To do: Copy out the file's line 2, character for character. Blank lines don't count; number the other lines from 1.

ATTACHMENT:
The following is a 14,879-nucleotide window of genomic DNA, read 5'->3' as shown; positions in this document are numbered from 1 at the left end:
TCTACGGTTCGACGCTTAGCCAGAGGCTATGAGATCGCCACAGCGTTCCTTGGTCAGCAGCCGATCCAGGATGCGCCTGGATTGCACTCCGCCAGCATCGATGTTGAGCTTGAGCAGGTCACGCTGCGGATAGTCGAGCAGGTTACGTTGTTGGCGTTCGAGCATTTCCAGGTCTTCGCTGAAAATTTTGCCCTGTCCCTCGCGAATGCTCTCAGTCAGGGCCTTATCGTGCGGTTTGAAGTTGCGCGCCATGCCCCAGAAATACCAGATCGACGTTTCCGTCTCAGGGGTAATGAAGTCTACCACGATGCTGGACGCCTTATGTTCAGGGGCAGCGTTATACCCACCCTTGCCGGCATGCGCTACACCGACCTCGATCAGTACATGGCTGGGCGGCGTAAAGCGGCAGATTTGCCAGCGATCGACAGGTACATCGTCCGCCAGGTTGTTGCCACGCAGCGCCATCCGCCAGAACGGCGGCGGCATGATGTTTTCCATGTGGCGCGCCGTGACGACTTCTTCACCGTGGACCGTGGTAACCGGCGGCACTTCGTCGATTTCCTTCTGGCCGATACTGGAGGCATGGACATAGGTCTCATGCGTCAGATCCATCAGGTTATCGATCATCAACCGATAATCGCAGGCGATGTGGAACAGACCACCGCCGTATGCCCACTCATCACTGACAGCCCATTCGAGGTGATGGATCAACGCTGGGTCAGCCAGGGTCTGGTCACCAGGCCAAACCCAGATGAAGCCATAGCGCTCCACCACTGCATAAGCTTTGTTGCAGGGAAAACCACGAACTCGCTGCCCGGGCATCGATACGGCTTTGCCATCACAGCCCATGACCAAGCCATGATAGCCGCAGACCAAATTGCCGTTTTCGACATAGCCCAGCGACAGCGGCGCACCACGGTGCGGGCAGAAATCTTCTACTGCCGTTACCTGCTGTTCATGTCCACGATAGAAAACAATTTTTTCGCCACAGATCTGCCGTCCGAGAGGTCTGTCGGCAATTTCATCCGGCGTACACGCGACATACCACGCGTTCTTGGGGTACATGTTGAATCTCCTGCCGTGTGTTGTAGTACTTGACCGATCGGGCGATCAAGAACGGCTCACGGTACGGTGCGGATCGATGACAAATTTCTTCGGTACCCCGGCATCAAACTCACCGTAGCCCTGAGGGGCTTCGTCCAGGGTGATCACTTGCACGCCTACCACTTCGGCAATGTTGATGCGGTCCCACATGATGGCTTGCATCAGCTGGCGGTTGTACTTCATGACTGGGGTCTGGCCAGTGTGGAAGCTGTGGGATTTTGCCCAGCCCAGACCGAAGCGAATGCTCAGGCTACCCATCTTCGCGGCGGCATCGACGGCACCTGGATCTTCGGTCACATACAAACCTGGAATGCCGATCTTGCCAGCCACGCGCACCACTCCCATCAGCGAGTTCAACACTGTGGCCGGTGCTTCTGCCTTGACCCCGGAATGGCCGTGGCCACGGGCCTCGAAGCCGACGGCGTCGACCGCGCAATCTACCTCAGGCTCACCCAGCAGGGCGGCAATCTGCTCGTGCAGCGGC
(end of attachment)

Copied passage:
TCTACGGTTCGACGCTTAGCCAGAGGCTATGAGATCGCCACAGCGTTCCTTGGTCAGCAGCCGATCCAGGATGCGCCTGGATTGCACTCCGCCAGCATCGATGTTGAGCTTGAGCAGGTCACGCTGCGGATAGTCGAGCAGGTTACGTTGTTGGCGTTCGAGCATTTCCAGGTCTTCGCTGAAAATTTTGCCCTGTCCCTCGCGAATGCTCTCAGTCAGGGCCTTATCGTGCGGTTTGAAGTTGCGCGCCATGCCCCAGAAATACCAGATCGACGTTTCCGTCTCAGGGGTAATGAAGTCTACCACGATGCTGGACGCCTTATGTTCAGGGGCAGCGTTATACCCACCCTTGCCGGCATGCGCTACACCGACCTCGATCAGTACATGGCTGGGCGGCGTAAAGCGGCAGATTTGCCAGCGATCGACAGGTACATCGTCCGCCAGGTTGTTGCCACGCAGCGCCATCCGCCAGAACGGCGGCGGCATGATGTTTTCCATGTGGCGCGCCGTGACGACTTCTTCACCGTGGACCGTGGTAACCGGCGGCACTTCGTCGATTTCCTTCTGGCCGATACTGGAGGCATGGACATAGGTCTCATGCGTCAGATCCATCAGGTTATCGATCATCAACCGATAATCGCAGGCGATGTGGAACAGACCACCGCCGTATGCCCACTCATCACTGACAGCCCATTCGAGGTGATGGATCAACGCTGGGTCAGCCAGGGTCTGGTCACCAGGCCAAACCCAGATGAAGCCATAGCGCTCCACCACTGCATAAGCTTTGTTGCAGGGAAAACCACGAACTCGCTGCCCGGGCATCGATACGGCTTTGCCATCACAGCCCATGACCAAGCCATGATAGCCGCAGACCAAATTGCCGTTTTCGACATAGCCCAGCGACAGCGGCGCACCACGGTGCGGGCAGAAATCTTCTACTGCCGTTACCTGCTGTTCATGTCCACGATAGAAAACAATTTTTTCGCCACAGATCTGCCGTCCGAGAGGTCTGTCGGCAATTTCATCCGGCGTACACGCGACATACCACGCGTTCTTGGGGTACATGTTGAATCTCCTGCCGTGTGTTGTAGTACTTGACCGATCGGGCGATCAAGAACGGCTCACGGTACGGTGCGGATCGATGACAAATTTCTTCGGTACCCCGGCATCAAACTCACCGTAGCCCTGAGGGGCTTCGTCCAGGGTGATCACTTGCACGCCTACCACTTCGGCAATGTTGATGCGGTCCCACATGATGGCTTGCATCAGCTGGCGGTTGTACTTCATGACTGGGGTCTGGCCAGTGTGGAAGCTGTGGGATTTTGCCCAGCCCAGACCGAAGCGAATGCTCAGGCTACCCATCTTCGCGGCGGCATCGACGGCACCTGGATCTTCGGTCACATACAAACCTGGAATGCCGATCTTGCCAGCCACGCGCACCACTCCCATCAGCGAGTTCAACACTGTGGCCGGTGCTTCTGCCTTGACCCCGGAATGGCCGTGGCCACGGGCCTCGAAGCCGACGGCGTCGACCGCGCAATCTACCTCAGGCTCACCCAGCAGGGCGGCAATCTGCTCGTGCAGCGGC